Did some company founders steer IPOs to certain investment banks in return for kickbacks,

hot stock that was put into their personal accounts? I am sure that some executives couldn't resist and took the lucre, just as the House Committee suggested with its release of the "spun" IPO lists from Salomon Smith Barney and now

Goldman Sachs

(GS) - Get Report

. I know the implication of the release of the Goldman Sachs IPO clients list is that clients of Goldman picked Goldman for IPO work


they could get kickbacks of other IPOs personally. No doubt, some executives faced with a plethora of bankers decided to select a banker for the lucrative IPO work based on how much they could benefit personally.

But I also am sure that one of the companies mentioned,



, didn't, and it does make me feel the whole inquiry has gotten a bit bizarre, to say the least.

The story of how we picked Goldman Sachs is well-chronicled in

my autobiography,

Confessions of a Street Addict

. I insisted, against the wishes of the CEO at the time, that the business be done with Goldman Sachs. The former CEO argued vociferously that the business should be done with

Morgan Stanley

, which also was bidding for our deal. I said that because I had worked at Goldman -- had gotten my start there -- the business deserved to go to Goldman. I had no personal account and was not permitted to accept any hot shares of IPOs, so my choice had nothing to do with "spinning." Oddly, Marty Peretz, the co-founder of TheStreet.com, championed First Boston as the underwriter, asking me to sit down with the people in charge of syndicate there. I did so, but decided that it wasn't for us.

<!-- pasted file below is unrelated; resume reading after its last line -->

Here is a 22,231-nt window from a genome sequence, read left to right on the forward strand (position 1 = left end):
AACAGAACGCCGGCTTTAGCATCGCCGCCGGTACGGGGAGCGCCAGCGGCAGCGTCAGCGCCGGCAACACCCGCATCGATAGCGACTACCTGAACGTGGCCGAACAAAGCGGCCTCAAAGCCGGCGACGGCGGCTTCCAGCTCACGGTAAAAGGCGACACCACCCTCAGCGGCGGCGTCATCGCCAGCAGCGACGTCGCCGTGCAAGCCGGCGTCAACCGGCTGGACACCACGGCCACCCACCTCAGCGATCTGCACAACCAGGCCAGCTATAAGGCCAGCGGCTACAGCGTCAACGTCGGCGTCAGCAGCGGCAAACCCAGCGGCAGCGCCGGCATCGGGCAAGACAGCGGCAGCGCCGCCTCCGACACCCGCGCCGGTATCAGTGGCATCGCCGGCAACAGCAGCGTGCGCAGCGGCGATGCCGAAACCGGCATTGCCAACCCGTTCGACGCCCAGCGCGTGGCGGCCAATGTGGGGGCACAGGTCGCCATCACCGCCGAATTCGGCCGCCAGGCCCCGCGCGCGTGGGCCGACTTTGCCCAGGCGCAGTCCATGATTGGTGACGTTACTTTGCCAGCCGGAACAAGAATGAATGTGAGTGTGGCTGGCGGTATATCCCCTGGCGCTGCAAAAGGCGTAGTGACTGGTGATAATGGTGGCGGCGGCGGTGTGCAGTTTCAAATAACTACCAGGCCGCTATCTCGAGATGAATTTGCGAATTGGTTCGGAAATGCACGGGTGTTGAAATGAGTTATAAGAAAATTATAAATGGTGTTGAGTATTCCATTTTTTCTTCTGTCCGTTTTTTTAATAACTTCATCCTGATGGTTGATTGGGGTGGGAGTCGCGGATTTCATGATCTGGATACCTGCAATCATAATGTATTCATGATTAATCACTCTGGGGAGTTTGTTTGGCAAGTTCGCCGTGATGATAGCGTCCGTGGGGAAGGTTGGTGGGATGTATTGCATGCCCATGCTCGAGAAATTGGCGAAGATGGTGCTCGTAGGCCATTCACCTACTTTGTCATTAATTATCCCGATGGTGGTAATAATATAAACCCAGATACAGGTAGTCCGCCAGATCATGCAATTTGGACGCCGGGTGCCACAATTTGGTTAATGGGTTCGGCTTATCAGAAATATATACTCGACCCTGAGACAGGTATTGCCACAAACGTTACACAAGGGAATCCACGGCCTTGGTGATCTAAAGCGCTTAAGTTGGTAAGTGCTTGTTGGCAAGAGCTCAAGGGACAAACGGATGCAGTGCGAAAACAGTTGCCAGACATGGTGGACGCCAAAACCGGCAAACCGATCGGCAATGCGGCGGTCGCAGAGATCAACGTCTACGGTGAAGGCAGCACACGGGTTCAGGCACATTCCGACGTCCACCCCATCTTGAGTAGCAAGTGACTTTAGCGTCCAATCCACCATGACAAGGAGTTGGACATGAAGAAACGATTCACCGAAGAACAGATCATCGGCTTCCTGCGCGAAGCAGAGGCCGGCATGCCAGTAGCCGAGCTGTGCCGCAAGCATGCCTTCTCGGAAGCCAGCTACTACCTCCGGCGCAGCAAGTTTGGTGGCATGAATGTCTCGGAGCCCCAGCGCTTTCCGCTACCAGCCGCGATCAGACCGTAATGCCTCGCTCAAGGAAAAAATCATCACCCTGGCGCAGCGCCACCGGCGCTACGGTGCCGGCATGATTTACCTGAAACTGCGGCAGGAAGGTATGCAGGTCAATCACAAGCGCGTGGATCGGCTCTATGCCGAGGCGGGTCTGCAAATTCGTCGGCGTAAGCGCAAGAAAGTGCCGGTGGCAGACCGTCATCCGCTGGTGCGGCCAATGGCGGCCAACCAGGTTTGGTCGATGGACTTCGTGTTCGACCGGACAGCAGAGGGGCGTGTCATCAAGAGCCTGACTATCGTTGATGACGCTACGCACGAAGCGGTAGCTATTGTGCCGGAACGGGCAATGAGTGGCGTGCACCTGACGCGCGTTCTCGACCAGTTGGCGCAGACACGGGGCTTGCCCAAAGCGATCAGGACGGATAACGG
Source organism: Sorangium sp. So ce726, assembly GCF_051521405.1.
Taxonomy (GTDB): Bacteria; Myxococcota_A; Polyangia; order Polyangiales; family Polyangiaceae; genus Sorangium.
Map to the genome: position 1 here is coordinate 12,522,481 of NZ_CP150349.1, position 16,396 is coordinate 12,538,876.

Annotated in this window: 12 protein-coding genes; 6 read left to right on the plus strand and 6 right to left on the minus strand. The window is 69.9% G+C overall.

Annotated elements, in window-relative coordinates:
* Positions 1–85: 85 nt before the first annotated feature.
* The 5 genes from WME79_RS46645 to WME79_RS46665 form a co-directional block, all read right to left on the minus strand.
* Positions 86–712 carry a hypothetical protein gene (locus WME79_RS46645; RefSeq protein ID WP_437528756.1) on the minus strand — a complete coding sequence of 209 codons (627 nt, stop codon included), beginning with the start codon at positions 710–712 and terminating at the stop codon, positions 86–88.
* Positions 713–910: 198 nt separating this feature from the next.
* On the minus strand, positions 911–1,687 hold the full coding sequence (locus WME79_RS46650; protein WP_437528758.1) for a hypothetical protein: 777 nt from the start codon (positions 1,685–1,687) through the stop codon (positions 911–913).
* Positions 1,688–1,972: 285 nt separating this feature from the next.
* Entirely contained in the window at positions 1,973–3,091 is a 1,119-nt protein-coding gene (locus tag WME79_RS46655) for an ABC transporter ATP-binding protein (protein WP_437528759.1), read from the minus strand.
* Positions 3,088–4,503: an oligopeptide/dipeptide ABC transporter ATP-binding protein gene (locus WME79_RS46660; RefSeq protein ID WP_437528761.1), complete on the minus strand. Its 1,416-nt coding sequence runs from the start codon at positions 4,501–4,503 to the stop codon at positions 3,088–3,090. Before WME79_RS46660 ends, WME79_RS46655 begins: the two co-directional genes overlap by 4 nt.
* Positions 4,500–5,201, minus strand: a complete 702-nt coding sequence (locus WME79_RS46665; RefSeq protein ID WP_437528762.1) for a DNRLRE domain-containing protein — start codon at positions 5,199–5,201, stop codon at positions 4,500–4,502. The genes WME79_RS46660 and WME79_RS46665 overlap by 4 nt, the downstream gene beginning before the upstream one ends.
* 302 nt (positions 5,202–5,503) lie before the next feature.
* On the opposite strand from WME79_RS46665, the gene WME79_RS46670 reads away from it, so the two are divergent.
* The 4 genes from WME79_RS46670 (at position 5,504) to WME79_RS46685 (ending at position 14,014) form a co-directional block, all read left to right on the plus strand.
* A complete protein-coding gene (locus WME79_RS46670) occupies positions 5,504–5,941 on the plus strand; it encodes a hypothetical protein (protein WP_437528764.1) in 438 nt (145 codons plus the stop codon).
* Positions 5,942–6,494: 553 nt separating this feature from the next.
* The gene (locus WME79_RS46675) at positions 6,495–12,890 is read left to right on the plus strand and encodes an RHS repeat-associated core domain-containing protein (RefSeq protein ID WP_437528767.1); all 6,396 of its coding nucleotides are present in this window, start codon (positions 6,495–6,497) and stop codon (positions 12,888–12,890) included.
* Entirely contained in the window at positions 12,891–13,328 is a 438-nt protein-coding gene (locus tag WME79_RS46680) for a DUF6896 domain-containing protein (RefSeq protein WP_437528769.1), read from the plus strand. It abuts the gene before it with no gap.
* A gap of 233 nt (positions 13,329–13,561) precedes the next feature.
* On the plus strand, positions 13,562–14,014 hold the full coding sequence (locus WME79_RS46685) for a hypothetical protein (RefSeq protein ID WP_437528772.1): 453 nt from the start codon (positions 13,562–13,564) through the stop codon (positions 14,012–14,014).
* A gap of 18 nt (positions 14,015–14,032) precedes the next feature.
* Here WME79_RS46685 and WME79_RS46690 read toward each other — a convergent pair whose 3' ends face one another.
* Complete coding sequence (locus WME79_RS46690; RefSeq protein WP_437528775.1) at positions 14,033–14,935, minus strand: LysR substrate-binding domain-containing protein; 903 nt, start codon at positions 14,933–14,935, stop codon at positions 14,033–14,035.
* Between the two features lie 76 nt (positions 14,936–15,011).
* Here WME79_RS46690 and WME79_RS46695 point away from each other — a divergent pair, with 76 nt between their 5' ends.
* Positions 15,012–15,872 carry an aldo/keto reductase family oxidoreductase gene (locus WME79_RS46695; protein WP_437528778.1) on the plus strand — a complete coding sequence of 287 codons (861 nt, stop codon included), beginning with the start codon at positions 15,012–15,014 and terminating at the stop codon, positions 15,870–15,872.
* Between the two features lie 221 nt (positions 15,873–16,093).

In a heated discussion at the board level, I prevailed, and the business went to Goldman.

Now, I pick up the paper and read a story that implies we went with Goldman because of a personal account Marty had there.


Marty closed his personal account when I left Goldman Sachs in 1987. I ought to know, I closed it. I was his broker. He merged his money with my hedge fund.

I agree with Marty about the House Committee's implications. Marty said to me, "This is all an invention. It is mortifying to be lumped in with those who got IPOs as a reward for doing business with any brokerage house."

Other companies may have steered investment banking business to Goldman to get allocations of IPOs. TheStreet.com did not.

James J. Cramer is a director and co-founder of TheStreet.com. He contributes daily market commentary for TheStreet.com's sites and serves as an adviser to the company's CEO. Outside contributing columnists for TheStreet.com and RealMoney.com, including Cramer, may, from time to time, write about stocks in which they have a position. In such cases, appropriate disclosure is made. At the time of publication, Cramer was long TheStreet.com.

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